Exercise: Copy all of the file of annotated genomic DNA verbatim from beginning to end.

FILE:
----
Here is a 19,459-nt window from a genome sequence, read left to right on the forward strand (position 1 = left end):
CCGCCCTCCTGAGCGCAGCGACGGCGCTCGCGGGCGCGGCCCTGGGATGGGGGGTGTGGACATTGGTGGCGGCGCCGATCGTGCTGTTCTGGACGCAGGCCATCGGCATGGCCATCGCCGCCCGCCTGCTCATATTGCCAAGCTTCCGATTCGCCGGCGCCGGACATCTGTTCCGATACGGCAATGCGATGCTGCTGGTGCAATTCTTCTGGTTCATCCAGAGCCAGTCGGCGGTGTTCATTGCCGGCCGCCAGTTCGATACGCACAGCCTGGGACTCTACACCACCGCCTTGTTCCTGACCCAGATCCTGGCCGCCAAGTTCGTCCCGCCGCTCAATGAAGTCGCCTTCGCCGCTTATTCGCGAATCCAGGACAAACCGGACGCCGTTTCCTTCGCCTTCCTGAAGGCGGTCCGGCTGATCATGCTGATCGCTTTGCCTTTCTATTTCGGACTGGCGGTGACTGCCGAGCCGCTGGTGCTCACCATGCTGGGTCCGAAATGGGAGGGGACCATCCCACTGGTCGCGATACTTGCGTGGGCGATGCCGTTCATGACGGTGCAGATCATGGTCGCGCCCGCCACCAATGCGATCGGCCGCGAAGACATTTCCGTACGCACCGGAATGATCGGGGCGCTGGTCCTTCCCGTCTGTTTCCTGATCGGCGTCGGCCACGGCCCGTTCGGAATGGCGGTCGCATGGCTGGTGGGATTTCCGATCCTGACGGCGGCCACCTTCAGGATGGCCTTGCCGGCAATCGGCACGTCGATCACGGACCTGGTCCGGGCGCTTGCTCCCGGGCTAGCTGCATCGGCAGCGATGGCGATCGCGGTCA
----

Here is a 19,459-nt window from a genome sequence, read left to right on the forward strand (position 1 = left end):
CCGCCCTCCTGAGCGCAGCGACGGCGCTCGCGGGCGCGGCCCTGGGATGGGGGGTGTGGACATTGGTGGCGGCGCCGATCGTGCTGTTCTGGACGCAGGCCATCGGCATGGCCATCGCCGCCCGCCTGCTCATATTGCCAAGCTTCCGATTCGCCGGCGCCGGACATCTGTTCCGATACGGCAATGCGATGCTGCTGGTGCAATTCTTCTGGTTCATCCAGAGCCAGTCGGCGGTGTTCATTGCCGGCCGCCAGTTCGATACGCACAGCCTGGGACTCTACACCACCGCCTTGTTCCTGACCCAGATCCTGGCCGCCAAGTTCGTCCCGCCGCTCAATGAAGTCGCCTTCGCCGCTTATTCGCGAATCCAGGACAAACCGGACGCCGTTTCCTTCGCCTTCCTGAAGGCGGTCCGGCTGATCATGCTGATCGCTTTGCCTTTCTATTTCGGACTGGCGGTGACTGCCGAGCCGCTGGTGCTCACCATGCTGGGTCCGAAATGGGAGGGGACCATCCCACTGGTCGCGATACTTGCGTGGGCGATGCCGTTCATGACGGTGCAGATCATGGTCGCGCCCGCCACCAATGCGATCGGCCGCGAAGACATTTCCGTACGCACCGGAATGATCGGGGCGCTGGTCCTTCCCGTCTGTTTCCTGATCGGCGTCGGCCACGGCCCGTTCGGAATGGCGGTCGCATGGCTGGTGGGATTTCCGATCCTGACGGCGGCCACCTTCAGGATGGCCTTGCCGGCAATCGGCACGTCGATCACGGACCTGGTCCGGGCGCTTGCTCCCGGGCTAGCTGCATCGGCAGCGATGGCGATCGCGGTCA